Working inside a Docker container using Visual Studio Code

As mentioned in the last post I want to write about remote working inside a docker container. But at first, we should get an idea about why we should ever remote work inside a docker container.

Why should I do that?

One of our customers is running an OpenShift/Kubernetes cluster and also likes to have the technology-specific development environments in a container that runs in Kubernetes. We had a NodeJS development container, a Python development container, and so on... All the containers had an SSH server installed, Git, the specific SDKs, and all the stuff that is needed to develop. Using VSCode we connected to the containers via SSH and developed inside the container.

Having the development environment in a container is one reason. Maybe not the most popular reason. But trying stuff inside a container because the local environment isn't the same makes a lot of sense. If you want to debug an application in a production-like environment makes absolute sense.

How does it work?

VSCode has a great set of tools to work remotely. In installed Remote WSL (used in the last post), Remote SSL was the one we used with OpenShift (maybe I will write about it, too), and with this post, I'm gonna use Remote Container. All three of them will work inside the remote explorer within VS Code. All three add-ins will work pretty similarly.

If the remote machine doesn't have the VSCode Server Installed, the remote toll will install it and start it. The VSCode server is like a full VSCode without a user interface. It also needs to have add-ins installed to work with the specific technologies. The local VSCode will connect to the remote VSCode server and mirrors it in the user interface of your locally installed VSCode. It is like a remote session to the other machine but feels local.

Setup the demo

I created a small ASP.NET Core MVC project:

dotnet new mvc -n RemoteDocker -o RemoteDocker
cd RemoteDocker

Than I added a dockerfile to it:

FROM mcr.microsoft.com/dotnet/sdk:5.0

COPY . /app

WORKDIR /app

EXPOSE 5000 5001

# ENTRYPOINT ["dotnet", "run"] not needed to just work in the container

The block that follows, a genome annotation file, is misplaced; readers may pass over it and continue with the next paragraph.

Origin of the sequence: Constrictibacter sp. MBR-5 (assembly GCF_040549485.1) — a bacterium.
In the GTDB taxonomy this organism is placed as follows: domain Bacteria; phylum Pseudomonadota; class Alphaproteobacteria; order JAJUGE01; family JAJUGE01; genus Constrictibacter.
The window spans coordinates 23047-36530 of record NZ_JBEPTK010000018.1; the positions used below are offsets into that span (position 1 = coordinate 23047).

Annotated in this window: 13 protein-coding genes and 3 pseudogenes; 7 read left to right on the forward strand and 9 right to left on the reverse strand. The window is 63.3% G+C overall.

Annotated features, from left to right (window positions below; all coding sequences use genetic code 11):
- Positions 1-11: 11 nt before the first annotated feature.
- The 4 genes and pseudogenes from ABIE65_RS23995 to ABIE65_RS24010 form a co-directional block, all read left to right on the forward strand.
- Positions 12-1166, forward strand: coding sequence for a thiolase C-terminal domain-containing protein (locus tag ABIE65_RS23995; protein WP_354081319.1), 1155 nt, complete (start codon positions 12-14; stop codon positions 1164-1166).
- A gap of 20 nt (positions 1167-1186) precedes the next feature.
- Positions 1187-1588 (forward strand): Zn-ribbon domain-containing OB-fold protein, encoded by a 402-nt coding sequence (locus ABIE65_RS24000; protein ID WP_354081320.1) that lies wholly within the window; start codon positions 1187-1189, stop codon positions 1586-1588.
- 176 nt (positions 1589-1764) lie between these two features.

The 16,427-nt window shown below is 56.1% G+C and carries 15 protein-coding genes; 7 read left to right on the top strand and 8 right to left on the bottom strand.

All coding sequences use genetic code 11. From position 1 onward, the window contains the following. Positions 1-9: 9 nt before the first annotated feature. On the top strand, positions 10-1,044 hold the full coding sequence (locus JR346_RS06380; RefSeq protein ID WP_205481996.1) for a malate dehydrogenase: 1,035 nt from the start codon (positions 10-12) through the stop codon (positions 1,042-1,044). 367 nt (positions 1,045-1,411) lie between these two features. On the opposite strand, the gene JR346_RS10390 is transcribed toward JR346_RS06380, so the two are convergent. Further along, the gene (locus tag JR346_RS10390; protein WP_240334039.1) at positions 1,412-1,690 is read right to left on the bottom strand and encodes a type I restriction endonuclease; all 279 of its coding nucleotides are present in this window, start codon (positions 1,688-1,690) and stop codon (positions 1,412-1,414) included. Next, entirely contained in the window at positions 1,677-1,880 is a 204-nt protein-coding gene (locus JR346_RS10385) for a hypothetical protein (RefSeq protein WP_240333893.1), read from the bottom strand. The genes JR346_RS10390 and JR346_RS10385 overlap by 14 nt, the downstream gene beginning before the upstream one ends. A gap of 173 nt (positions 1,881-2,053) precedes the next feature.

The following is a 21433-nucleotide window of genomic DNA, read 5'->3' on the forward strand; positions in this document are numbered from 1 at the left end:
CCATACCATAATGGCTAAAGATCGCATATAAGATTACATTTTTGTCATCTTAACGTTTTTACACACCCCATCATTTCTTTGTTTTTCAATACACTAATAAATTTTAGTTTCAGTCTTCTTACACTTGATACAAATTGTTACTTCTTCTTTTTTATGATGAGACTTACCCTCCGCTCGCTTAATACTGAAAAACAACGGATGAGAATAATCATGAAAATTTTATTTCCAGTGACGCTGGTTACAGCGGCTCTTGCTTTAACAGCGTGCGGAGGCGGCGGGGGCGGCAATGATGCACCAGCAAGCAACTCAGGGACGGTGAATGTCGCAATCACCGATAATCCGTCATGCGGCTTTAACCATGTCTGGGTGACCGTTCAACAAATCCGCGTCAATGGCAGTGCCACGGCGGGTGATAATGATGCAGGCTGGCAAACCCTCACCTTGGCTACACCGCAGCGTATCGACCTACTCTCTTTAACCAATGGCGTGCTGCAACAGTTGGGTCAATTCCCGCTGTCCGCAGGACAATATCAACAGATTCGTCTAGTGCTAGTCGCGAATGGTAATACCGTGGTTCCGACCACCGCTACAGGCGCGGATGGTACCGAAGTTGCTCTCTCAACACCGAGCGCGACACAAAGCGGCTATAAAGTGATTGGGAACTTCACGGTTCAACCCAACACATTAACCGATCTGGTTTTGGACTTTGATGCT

If you don't have the docker tool installed, VSCode will ask you to install it as soon you have the dockerfile open. If it's installed you can just right-click the dockerfile in the VSCode Explorer and select "Build image...".

image-20210203220213602

This will prompt you for an image name. You can use the proposed name which is "remotedocker:latest" in my case. It seems it uses the project name or the folder name which makes sense:

image-20210203220356005

Select the Docker tab in VSCode and you will find your newly built image in the list of images:

image-20210203220705183

You can now right-click the tag latest and choose "Run Interactive". If you just choose "Run" the container stops, because we commented out the entry point. We need an interactive session. This will start-up the container and it will now appear as a running container in the container list:

image-20210203220954330

You can browse and open the files inside the container from this containers list, but editing will not work. This is not what we want to do. We want to remotely connect VSCode to this Docker container.

Connecting to Docker

This can be done using two different ways:

  1. Just right-click the running container and choose "Attach Visual Studio Code"

image-20210203221956964

  1. Or select the Remote Explorer tab, ensure the Remote Containers add-in is selected in the upper-right dropdown box, wait for the containers to load. If all the containers are visible, choose the one you want to connect, right-click it and choose "Attach to container" or "Attach in New Window". It does the same thing as the previous way

image-20210203221546976

Now you have a VSCode instance open that is connected to the container. You now can see the files in the project, you can sue the terminal inside the container and you can now edit the files inside the project.

image-20210203222354886

You can see that this is a different VSCode than your local instance by having a look at the tabs on the left side. Not all the add-ins are installed on that instance. In my case, the database tools are missing as well as the Kubernetes tools and some others.

Working inside the Container

Since we disabled the entry point in the dockerfile we are now able to start debugging by pressing F5.

image-20210204221414743

This also opens the local browser and shows the application that is running inside the container. This is really awesome. It feels like really local development:

image-20210204222047723

Let's change something to see that this is really working. Like in the last demo, I'm going to change the page title. I would like to see the name "Remote Docker demo":

image-20210204222347623

Just save and restart debugging in VSCode:

image-20210204222617177

That's it.

Conclusion

Isn't this cool?

You can easily start docker containers to test, debug and develop in a production-like environment. You can configure a production-like environment with all Docker containers you need using docker-compose on your machine. Then add your development, or your testing container to the composition and start it all up. Now you can connect to this container and start playing around within this environment. It is all fast, accessible, and on your machine.

This is cool!

I'd like to see this is also working if the containers running on Azure. I will try it within the next weeks and maybe I can put the results in a new blog post.

If you found any error on this post, feel free to tell me: Add a comment below, file an issue on GitHub or edit this page on GitHub and send me an PullRequest.

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Jürgen Gutsch Jürgen Gutsch
@sharpcms
.NET junkie, addicted to web and software development, clean coder, MVP for Developer Technologies